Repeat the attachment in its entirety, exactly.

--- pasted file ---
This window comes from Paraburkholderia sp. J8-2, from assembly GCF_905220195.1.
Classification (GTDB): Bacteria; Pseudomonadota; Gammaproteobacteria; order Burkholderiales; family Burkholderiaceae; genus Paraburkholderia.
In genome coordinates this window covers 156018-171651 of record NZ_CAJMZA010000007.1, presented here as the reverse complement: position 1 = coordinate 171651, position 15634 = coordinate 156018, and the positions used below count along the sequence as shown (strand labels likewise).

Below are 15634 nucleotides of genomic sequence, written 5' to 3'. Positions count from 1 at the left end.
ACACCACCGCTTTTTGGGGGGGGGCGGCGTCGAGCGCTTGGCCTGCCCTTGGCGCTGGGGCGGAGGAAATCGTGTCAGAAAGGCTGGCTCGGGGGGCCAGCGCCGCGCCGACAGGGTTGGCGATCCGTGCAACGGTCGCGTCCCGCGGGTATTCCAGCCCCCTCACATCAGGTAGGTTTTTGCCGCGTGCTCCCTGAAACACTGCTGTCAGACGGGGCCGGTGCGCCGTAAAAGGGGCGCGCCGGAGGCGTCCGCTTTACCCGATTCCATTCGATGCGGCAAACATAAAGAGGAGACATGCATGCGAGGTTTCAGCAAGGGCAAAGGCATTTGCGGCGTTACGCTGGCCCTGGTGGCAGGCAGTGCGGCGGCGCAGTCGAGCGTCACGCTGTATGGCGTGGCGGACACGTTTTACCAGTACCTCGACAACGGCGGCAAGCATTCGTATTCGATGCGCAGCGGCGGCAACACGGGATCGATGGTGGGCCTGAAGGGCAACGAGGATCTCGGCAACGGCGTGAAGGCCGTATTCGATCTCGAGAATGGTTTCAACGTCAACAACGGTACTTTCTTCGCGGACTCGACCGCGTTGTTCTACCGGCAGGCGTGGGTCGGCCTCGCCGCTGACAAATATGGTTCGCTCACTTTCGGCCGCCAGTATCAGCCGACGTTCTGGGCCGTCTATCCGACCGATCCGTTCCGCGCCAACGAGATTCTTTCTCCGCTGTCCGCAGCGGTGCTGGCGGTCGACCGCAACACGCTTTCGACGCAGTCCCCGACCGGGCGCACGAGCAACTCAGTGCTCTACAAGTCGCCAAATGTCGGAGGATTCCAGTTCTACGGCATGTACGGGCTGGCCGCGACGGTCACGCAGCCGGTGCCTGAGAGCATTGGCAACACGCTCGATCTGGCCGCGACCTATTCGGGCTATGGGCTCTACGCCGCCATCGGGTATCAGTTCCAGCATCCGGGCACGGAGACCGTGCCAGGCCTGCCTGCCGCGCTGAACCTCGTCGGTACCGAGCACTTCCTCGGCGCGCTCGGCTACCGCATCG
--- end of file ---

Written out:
This window comes from Paraburkholderia sp. J8-2, from assembly GCF_905220195.1.
Classification (GTDB): Bacteria; Pseudomonadota; Gammaproteobacteria; order Burkholderiales; family Burkholderiaceae; genus Paraburkholderia.
In genome coordinates this window covers 156018-171651 of record NZ_CAJMZA010000007.1, presented here as the reverse complement: position 1 = coordinate 171651, position 15634 = coordinate 156018, and the positions used below count along the sequence as shown (strand labels likewise).

Below are 15634 nucleotides of genomic sequence, written 5' to 3'. Positions count from 1 at the left end.
ACACCACCGCTTTTTGGGGGGGGGCGGCGTCGAGCGCTTGGCCTGCCCTTGGCGCTGGGGCGGAGGAAATCGTGTCAGAAAGGCTGGCTCGGGGGGCCAGCGCCGCGCCGACAGGGTTGGCGATCCGTGCAACGGTCGCGTCCCGCGGGTATTCCAGCCCCCTCACATCAGGTAGGTTTTTGCCGCGTGCTCCCTGAAACACTGCTGTCAGACGGGGCCGGTGCGCCGTAAAAGGGGCGCGCCGGAGGCGTCCGCTTTACCCGATTCCATTCGATGCGGCAAACATAAAGAGGAGACATGCATGCGAGGTTTCAGCAAGGGCAAAGGCATTTGCGGCGTTACGCTGGCCCTGGTGGCAGGCAGTGCGGCGGCGCAGTCGAGCGTCACGCTGTATGGCGTGGCGGACACGTTTTACCAGTACCTCGACAACGGCGGCAAGCATTCGTATTCGATGCGCAGCGGCGGCAACACGGGATCGATGGTGGGCCTGAAGGGCAACGAGGATCTCGGCAACGGCGTGAAGGCCGTATTCGATCTCGAGAATGGTTTCAACGTCAACAACGGTACTTTCTTCGCGGACTCGACCGCGTTGTTCTACCGGCAGGCGTGGGTCGGCCTCGCCGCTGACAAATATGGTTCGCTCACTTTCGGCCGCCAGTATCAGCCGACGTTCTGGGCCGTCTATCCGACCGATCCGTTCCGCGCCAACGAGATTCTTTCTCCGCTGTCCGCAGCGGTGCTGGCGGTCGACCGCAACACGCTTTCGACGCAGTCCCCGACCGGGCGCACGAGCAACTCAGTGCTCTACAAGTCGCCAAATGTCGGAGGATTCCAGTTCTACGGCATGTACGGGCTGGCCGCGACGGTCACGCAGCCGGTGCCTGAGAGCATTGGCAACACGCTCGATCTGGCCGCGACCTATTCGGGCTATGGGCTCTACGCCGCCATCGGGTATCAGTTCCAGCATCCGGGCACGGAGACCGTGCCAGGCCTGCCTGCCGCGCTGAACCTCGTCGGTACCGAGCACTTCCTCGGCGCGCTCGGCTACCGCATCG